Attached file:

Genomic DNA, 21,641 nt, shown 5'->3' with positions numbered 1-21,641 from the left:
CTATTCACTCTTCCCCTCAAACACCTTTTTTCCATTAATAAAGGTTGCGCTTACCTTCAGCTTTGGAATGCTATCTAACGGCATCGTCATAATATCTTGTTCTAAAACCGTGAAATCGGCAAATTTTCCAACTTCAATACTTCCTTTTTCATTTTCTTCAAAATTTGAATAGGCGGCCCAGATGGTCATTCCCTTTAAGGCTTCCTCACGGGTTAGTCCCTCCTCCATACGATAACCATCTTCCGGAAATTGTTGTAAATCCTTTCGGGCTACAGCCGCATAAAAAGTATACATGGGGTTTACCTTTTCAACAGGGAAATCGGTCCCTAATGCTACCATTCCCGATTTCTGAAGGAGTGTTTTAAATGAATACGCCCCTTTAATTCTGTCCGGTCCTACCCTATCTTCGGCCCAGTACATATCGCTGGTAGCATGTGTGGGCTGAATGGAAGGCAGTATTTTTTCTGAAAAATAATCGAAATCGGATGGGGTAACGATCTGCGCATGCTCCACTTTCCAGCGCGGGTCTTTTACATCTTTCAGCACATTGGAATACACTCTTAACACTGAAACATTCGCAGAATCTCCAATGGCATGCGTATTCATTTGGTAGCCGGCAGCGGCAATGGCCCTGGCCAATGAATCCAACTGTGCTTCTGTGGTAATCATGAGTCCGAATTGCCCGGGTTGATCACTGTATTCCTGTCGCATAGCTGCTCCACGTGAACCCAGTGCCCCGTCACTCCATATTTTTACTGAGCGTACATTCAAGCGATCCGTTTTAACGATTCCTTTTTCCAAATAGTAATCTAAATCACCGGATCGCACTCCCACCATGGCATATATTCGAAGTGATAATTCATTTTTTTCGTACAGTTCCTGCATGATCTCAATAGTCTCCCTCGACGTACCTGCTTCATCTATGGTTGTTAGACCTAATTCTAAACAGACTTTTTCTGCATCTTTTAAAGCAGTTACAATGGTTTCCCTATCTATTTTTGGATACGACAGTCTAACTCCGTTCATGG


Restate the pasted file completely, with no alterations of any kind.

Genomic DNA, 21,641 nt, shown 5'->3' with positions numbered 1-21,641 from the left:
CTATTCACTCTTCCCCTCAAACACCTTTTTTCCATTAATAAAGGTTGCGCTTACCTTCAGCTTTGGAATGCTATCTAACGGCATCGTCATAATATCTTGTTCTAAAACCGTGAAATCGGCAAATTTTCCAACTTCAATACTTCCTTTTTCATTTTCTTCAAAATTTGAATAGGCGGCCCAGATGGTCATTCCCTTTAAGGCTTCCTCACGGGTTAGTCCCTCCTCCATACGATAACCATCTTCCGGAAATTGTTGTAAATCCTTTCGGGCTACAGCCGCATAAAAAGTATACATGGGGTTTACCTTTTCAACAGGGAAATCGGTCCCTAATGCTACCATTCCCGATTTCTGAAGGAGTGTTTTAAATGAATACGCCCCTTTAATTCTGTCCGGTCCTACCCTATCTTCGGCCCAGTACATATCGCTGGTAGCATGTGTGGGCTGAATGGAAGGCAGTATTTTTTCTGAAAAATAATCGAAATCGGATGGGGTAACGATCTGCGCATGCTCCACTTTCCAGCGCGGGTCTTTTACATCTTTCAGCACATTGGAATACACTCTTAACACTGAAACATTCGCAGAATCTCCAATGGCATGCGTATTCATTTGGTAGCCGGCAGCGGCAATGGCCCTGGCCAATGAATCCAACTGTGCTTCTGTGGTAATCATGAGTCCGAATTGCCCGGGTTGATCACTGTATTCCTGTCGCATAGCTGCTCCACGTGAACCCAGTGCCCCGTCACTCCATATTTTTACTGAGCGTACATTCAAGCGATCCGTTTTAACGATTCCTTTTTCCAAATAGTAATCTAAATCACCGGATCGCACTCCCACCATGGCATATATTCGAAGTGATAATTCATTTTTTTCGTACAGTTCCTGCATGATCTCAATAGTCTCCCTCGACGTACCTGCTTCATCTATGGTTGTTAGACCTAATTCTAAACAGACTTTTTCTGCATCTTTTAAAGCAGTTACAATGGTTTCCCTATCTATTTTTGGATACGACAGTCTAACTCCGTTCATGG